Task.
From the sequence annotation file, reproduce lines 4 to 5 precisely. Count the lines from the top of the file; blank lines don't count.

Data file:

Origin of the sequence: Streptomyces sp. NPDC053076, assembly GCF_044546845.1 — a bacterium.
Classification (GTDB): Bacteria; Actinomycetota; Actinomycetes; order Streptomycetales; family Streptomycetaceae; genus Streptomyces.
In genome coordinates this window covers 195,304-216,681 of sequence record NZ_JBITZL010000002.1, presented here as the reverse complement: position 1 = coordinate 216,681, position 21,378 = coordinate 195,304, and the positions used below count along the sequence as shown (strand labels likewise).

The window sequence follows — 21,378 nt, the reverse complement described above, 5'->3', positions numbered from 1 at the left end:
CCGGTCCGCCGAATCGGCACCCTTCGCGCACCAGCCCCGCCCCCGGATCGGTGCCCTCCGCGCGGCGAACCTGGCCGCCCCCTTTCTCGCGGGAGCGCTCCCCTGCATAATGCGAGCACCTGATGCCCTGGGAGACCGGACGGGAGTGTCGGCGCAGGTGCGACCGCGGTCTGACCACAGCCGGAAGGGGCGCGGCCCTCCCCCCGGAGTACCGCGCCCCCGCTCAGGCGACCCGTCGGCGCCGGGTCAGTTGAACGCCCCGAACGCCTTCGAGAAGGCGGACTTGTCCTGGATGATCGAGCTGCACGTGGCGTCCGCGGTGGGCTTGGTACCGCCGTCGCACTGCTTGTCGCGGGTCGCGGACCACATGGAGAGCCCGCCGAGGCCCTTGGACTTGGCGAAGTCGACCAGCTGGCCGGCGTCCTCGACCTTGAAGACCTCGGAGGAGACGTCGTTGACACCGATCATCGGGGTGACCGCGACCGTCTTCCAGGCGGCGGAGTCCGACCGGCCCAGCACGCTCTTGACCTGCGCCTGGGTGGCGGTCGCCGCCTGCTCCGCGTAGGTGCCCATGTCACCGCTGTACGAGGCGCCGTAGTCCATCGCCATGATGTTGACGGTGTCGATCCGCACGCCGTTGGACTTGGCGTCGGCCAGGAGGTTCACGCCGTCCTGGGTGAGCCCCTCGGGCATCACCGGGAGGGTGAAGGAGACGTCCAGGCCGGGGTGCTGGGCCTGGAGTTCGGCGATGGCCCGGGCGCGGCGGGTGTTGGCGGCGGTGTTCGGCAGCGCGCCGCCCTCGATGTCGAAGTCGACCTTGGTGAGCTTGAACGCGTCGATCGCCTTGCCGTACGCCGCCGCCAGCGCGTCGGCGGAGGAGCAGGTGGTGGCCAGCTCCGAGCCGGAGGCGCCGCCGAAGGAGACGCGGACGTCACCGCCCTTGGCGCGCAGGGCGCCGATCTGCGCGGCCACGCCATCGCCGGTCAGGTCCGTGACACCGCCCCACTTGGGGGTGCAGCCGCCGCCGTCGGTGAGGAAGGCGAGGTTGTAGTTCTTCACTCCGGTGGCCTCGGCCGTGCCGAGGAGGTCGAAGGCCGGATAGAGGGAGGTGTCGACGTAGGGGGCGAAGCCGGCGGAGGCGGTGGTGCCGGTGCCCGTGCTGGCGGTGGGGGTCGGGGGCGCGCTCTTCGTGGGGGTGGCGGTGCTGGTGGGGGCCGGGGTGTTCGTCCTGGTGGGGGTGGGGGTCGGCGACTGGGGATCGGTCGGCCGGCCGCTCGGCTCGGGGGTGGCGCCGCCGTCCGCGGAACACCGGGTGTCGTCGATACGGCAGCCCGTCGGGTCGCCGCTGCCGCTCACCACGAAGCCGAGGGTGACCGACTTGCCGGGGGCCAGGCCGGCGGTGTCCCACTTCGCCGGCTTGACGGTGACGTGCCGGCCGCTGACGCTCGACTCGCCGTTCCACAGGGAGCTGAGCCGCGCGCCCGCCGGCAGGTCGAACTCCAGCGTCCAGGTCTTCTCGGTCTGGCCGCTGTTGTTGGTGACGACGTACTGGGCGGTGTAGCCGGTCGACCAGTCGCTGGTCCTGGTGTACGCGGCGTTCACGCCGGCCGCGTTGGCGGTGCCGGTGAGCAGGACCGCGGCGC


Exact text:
The window sequence follows — 21,378 nt, the reverse complement described above, 5'->3', positions numbered from 1 at the left end:
CCGGTCCGCCGAATCGGCACCCTTCGCGCACCAGCCCCGCCCCCGGATCGGTGCCCTCCGCGCGGCGAACCTGGCCGCCCCCTTTCTCGCGGGAGCGCTCCCCTGCATAATGCGAGCACCTGATGCCCTGGGAGACCGGACGGGAGTGTCGGCGCAGGTGCGACCGCGGTCTGACCACAGCCGGAAGGGGCGCGGCCCTCCCCCCGGAGTACCGCGCCCCCGCTCAGGCGACCCGTCGGCGCCGGGTCAGTTGAACGCCCCGAACGCCTTCGAGAAGGCGGACTTGTCCTGGATGATCGAGCTGCACGTGGCGTCCGCGGTGGGCTTGGTACCGCCGTCGCACTGCTTGTCGCGGGTCGCGGACCACATGGAGAGCCCGCCGAGGCCCTTGGACTTGGCGAAGTCGACCAGCTGGCCGGCGTCCTCGACCTTGAAGACCTCGGAGGAGACGTCGTTGACACCGATCATCGGGGTGACCGCGACCGTCTTCCAGGCGGCGGAGTCCGACCGGCCCAGCACGCTCTTGACCTGCGCCTGGGTGGCGGTCGCCGCCTGCTCCGCGTAGGTGCCCATGTCACCGCTGTACGAGGCGCCGTAGTCCATCGCCATGATGTTGACGGTGTCGATCCGCACGCCGTTGGACTTGGCGTCGGCCAGGAGGTTCACGCCGTCCTGGGTGAGCCCCTCGGGCATCACCGGGAGGGTGAAGGAGACGTCCAGGCCGGGGTGCTGGGCCTGGAGTTCGGCGATGGCCCGGGCGCGGCGGGTGTTGGCGGCGGTGTTCGGCAGCGCGCCGCCCTCGATGTCGAAGTCGACCTTGGTGAGCTTGAACGCGTCGATCGCCTTGCCGTACGCCGCCGCCAGCGCGTCGGCGGAGGAGCAGGTGGTGGCCAGCTCCGAGCCGGAGGCGCCGCCGAAGGAGACGCGGACGTCACCGCCCTTGGCGCGCAGGGCGCCGATCTGCGCGGCCACGCCATCGCCGGTCAGGTCCGTGACACCGCCCCACTTGGGGGTGCAGCCGCCGCCGTCGGTGAGGAAGGCGAGGTTGTAGTTCTTCACTCCGGTGGCCTCGGCCGTGCCGAGGAGGTCGAAGGCCGGATAGAGGGAGGTGTCGACGTAGGGGGCGAAGCCGGCGGAGGCGGTGGTGCCGGTGCCCGTGCTGGCGGTGGGGGTCGGGGGCGCGCTCTTCGTGGGGGTGGCGGTGCTGGTGGGGGCCGGGGTGTTCGTCCTGGTGGGGGTGGGGGTCGGCGACTGGGGATCGGTCGGCCGGCCGCTCGGCTCGGGGGTGGCGCCGCCGTCCGCGGAACACCGGGTGTCGTCGATACGGCAGCCCGTCGGGTCGCCGCTGCCGCTCACCACGAAGCCGAGGGTGACCGACTTGCCGGGGGCCAGGCCGGCGGTGTCCCACTTCGCCGGCTTGACGGTGACGTGCCGGCCGCTGACGCTCGACTCGCCGTTCCACAGGGAGCTGAGCCGCGCGCCCGCCGGCAGGTCGAACTCCAGCGTCCAGGTCTTCTCGGTCTGGCCGCTGTTGTTGGTGACGACGTACTGGGCGGTGTAGCCGGTCGACCAGTCGCTGGTCCTGGTGTACGCGGCGTTCACGCCGGCCGCGTTGGCGGTGCCGGTGAGCAGGACCGCGGCGC